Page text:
A tour of the new Princeton University Art Museum during Reunions 2023; it’s still under construction in 2024.
Beverly Schaefer

If you’re planning to attend Reunions this year and are wondering what you should do and eat, how to traverse campus amid the construction, and if the recent protest activity at Princeton will have an impact, PAW’s got you covered. We’ve anticipated some of your questions and broken down this year’s event below.

What are the can’t-miss events?

Classes celebrating major and minor reunions have full schedules planned with meals, service projects, activities for kids, and entertainment including bands, drag shows, and even a screening of an Academy-Award-winning short documentary about Princeton. Find the details in our Class by Class Highlights guide here.

Nearly two dozen Alumni-Faculty Forums on Thursday and Friday will cover a diverse range of topics, from navigating AI to tracing Princeton’s history to PAW’s panel on student mental health, which will be hosted by Lucy McBride ’95 in Thomas Laboratory at 2 p.m. on Friday. Get the full listing of events here.

The P-rade steps off Saturday at 2 p.m., and Reunions fireworks are scheduled to begin at 9:15 p.m. at Princeton Stadium.

How will construction affect Reunions?

With construction dominating much of campus — from Poe and Pardee Fields to the Art Museum to the forthcoming Hobson College — you’ll want to familiarize yourself with the current campus map and information about parking and campus shuttles, found here.

This year’s P-rade route has been tweaked, as the traditional end site is currently inaccessible. (Poe Field is closed for infrastructure improvements for stormwater detention and the University’s geo-exchange heating and cooling system.) Instead, the Old Guard’s tent and the reviewing stand will be along Elm Drive, directly across from Bloomberg Hall, and marchers can exit by either continuing south along Elm Drive, toward the golf cart return at Lot 20, or turning left to march between the construction zone of Poe Field and New College West and Yeh College.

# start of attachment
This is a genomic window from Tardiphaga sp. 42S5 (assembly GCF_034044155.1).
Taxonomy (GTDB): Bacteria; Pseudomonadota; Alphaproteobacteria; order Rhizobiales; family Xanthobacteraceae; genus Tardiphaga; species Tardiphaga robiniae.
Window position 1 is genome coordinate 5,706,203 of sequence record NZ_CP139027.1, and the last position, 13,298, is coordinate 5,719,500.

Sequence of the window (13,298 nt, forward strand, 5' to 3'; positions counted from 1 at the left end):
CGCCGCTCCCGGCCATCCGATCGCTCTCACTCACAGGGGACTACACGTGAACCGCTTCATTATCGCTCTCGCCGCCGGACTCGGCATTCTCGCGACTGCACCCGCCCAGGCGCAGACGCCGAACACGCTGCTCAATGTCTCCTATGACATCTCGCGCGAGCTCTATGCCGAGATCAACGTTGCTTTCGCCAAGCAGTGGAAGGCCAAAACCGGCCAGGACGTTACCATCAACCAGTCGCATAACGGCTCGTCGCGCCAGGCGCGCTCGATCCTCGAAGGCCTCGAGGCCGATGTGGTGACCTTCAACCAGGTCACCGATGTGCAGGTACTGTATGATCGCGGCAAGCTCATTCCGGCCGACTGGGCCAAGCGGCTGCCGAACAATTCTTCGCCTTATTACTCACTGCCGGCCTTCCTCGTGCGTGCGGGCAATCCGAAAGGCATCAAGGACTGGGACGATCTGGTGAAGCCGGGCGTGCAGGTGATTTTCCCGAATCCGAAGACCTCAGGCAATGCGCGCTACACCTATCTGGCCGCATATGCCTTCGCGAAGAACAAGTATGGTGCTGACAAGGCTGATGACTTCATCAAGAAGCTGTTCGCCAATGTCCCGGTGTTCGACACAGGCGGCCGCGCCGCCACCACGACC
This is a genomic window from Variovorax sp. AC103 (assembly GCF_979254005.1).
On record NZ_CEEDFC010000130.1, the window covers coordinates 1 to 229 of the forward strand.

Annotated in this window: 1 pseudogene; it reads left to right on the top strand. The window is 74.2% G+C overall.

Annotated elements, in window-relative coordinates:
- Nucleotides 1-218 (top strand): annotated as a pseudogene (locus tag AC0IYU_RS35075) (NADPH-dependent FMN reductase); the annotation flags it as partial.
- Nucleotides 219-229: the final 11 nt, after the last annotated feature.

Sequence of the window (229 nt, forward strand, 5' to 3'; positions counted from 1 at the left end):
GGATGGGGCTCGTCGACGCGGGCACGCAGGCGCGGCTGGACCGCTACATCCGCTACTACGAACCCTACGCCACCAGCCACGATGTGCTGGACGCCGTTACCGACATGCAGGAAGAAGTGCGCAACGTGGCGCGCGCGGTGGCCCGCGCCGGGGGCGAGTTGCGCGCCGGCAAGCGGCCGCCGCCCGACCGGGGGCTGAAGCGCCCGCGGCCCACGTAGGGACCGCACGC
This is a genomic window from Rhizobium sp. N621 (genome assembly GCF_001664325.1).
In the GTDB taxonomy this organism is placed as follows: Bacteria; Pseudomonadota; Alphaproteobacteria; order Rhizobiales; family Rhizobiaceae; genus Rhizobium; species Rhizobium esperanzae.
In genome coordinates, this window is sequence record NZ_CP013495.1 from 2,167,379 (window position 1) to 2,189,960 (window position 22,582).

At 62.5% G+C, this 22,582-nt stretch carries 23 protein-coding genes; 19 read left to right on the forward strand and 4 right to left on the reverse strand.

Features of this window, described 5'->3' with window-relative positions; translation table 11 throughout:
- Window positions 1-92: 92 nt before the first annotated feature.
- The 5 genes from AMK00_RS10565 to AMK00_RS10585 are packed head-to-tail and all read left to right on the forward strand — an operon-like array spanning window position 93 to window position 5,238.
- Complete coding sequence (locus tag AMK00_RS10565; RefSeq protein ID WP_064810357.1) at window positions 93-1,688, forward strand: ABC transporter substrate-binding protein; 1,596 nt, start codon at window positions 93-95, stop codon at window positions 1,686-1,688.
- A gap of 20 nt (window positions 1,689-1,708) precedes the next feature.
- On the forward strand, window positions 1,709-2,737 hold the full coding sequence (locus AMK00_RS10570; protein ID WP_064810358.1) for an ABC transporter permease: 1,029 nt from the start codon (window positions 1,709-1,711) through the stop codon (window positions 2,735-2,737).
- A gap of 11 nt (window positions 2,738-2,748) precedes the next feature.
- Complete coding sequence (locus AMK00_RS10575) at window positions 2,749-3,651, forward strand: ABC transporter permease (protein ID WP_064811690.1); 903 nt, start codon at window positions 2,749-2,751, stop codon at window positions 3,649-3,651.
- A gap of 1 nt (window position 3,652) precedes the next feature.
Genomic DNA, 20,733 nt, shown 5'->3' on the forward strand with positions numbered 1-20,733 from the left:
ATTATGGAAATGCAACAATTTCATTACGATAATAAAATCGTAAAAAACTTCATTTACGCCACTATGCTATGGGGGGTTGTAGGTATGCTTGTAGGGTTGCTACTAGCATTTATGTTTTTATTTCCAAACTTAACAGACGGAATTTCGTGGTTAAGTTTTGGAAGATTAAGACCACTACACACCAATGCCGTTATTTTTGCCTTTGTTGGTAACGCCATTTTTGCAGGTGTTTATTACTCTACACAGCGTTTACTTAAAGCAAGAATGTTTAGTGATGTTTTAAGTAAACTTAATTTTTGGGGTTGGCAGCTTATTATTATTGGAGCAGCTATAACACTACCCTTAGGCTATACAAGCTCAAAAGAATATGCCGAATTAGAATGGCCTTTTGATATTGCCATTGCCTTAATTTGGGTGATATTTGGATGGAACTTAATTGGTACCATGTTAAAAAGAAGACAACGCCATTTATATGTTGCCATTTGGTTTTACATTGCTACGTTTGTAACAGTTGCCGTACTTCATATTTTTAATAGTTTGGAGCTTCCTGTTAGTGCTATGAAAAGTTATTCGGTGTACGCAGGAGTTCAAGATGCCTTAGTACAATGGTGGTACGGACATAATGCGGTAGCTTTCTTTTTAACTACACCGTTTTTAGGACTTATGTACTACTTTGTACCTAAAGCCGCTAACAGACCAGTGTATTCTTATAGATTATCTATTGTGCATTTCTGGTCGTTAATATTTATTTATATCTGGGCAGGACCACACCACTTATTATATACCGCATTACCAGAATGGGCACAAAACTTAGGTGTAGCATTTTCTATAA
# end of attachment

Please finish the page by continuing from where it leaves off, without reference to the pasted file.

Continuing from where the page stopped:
The construction poses extra challenges for those who have mobility disabilities; for tips from fellow alumni, check out Access For All: Navigating Reunions with a Disability.

How might protests affect Reunions?

The pro-Palestinian encampment established on Princeton’s campus in late April disbanded in mid-May. However, the protesters’ parting message concluded with, “See you at Reunions.”

It’s unclear what protest activity, if any, will transpire this weekend, but Jennifer Morrill, a spokesperson for the University, told PAW via email that Princeton “always develops contingency planning for large events.” The University would not disclose details on security protocols or staffing. 

Morrill also said that the number of Reunions-related inquiries from alumni this year “is not significantly more than in other years and is largely regarding routine matters unrelated to the protests.”

Charles Krank ’74, Reunions co-chair for his class, told PAW that planning has thus far not been affected by the potential for protests, and that he is trusting and hoping things work out “for all constituencies, including the Class of 1974!”

What will the weather be?

As of Monday, the forecast predicted: scattered thunderstorms with a high of 84 degrees on Thursday, scattered thunderstorms with a high of 81 degrees on Friday, mostly cloudy with a high of 76 degrees on Saturday, and partly cloudy with a high of 72 degrees on Sunday.

Where should I eat?

There’s always old favorites like Conte’s and Hoagie Haven, or you could check out some of the new places in town with PAW’s guide to new restaurants here.